"Perhaps I have the most technical skill," he said cautiously, "But I think the show might have suffered for it. The Master of Swords is a lover's role, and that suits Otoya far better than I." He hated to admit it, but passion was one of the things Tokiya had trouble with. It always had been, ever since the beginning of STARISH.

Ayame's smile softened, and she looked almost sad. "You don't really believe that, do you?"

"It's hard to explain," Tokiya admitted. "I have- I have been in this business far longer than the others, but at times it feels like I have learned so much less. They are naturals to the field."

Understanding, Ayame sat back in her chair.

"Sometimes it's difficult, seeing others excel easily where you work hard to succeed." It was a feeling she knew well. She had always held less personal spirit energy than any of the members of the Flower Division. Even back in the Anti-Kouma Squad, she had been the least of the four members. It was part of why she was now higher command, rather than a front-lines warrior. The change had been a good one for her, but even now it did leave some questions to be asked.

"What will you do?"

Ayame's question drew Tokiya out of his reverie, and he looked at her with a confused expression.

"I don't take your meaning," he said. Ayame narrowed her gaze.

"Staying in a position like this one, with six other members depending on you- they need to know all of your strengths and your weaknesses," she answered. "I'm not saying you can't be a team, but you do have to be honest with one another. If you feel that you're not on the same level as they are, then you should tell them."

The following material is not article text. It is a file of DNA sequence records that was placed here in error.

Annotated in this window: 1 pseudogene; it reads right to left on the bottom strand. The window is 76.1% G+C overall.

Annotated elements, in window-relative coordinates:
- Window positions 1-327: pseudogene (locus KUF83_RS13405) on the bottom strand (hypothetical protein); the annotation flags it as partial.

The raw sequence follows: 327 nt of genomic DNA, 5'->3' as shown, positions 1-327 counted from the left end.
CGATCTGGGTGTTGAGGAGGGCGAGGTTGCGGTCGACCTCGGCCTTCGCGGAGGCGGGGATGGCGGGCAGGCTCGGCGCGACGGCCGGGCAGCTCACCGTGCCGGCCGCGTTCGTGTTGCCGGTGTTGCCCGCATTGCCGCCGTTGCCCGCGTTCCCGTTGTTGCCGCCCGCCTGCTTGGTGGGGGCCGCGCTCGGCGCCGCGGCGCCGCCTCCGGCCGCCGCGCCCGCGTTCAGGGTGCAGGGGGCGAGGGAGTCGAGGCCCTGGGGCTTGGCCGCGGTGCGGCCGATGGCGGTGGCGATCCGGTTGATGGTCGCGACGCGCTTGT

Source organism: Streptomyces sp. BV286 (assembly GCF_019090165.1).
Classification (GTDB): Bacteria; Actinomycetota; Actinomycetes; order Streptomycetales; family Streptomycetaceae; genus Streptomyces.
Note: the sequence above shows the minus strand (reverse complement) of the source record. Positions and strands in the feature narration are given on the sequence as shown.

"That would risk my position with STARISH," Tokiya countered, but Ayame simply stared at him.

"Would it?" she asked.

When Tokiya didn't answer her, Ayame stood.

"Consider yourself carefully, Ichinose-san," she said, her voice steady, but not harsh. "Perhaps you are simply not where you are meant to be."

With that, she left, leaving Tokiya with more to think about than just the cast list.

After that, the days began to pass more quickly. Rehearsals were a roller-coaster, some days were much better than others. Sakura still had not become comfortable with Otoya, but her private rehearsals with Maria were improving. Natsuki's dancing was still terrible, but he was lucky to work with Iris and Cecil, who both possessed kind and patient hearts. They managed to dance well enough to make Natsuki look much better by comparison.

Outside of rehearsals, the group's dynamics were a little rickety. Masa was still being a bit more cold and unfriendly than usual, and Tokiya, too, had withdrawn, and spoke only to those who made a point to speak first. Both, it was obvious, were highly preoccupied with their own thoughts.

Other members became closer and friendlier each day. Haruka had managed to make a new friend in Kohran, sharing a room with her. She had even become somewhat used to the frequent explosions in the room. Her terrified squeaks could now be heard only from next door, and not from farther down the hall. Ohgami still made every effort to be kind to Haruka, but it was clear to him that she was much more comfortable with Kohran and with Sakura than with he. It was frustrating, but he dismissed it. It had taken longer than this for some of the Flower Division to warm up to him.

Syo and Kanna had become nearly inseparable, and it wasn't uncommon to see them playfully punching and kicking one another even when just walking down the halls. The redheaded Amazon liked having someone around who shared her enthusiasm and spunkiness, and Syo liked having a friend that he didn't have to worry about constantly picking on him about his height. Despite the irony of their physiques, Kanna had never once called him 'midget' or 'munchkin', and when they sparred, she faced him as she would any opponent.

In fact, all was going rather smoothly overall...except for one little thing.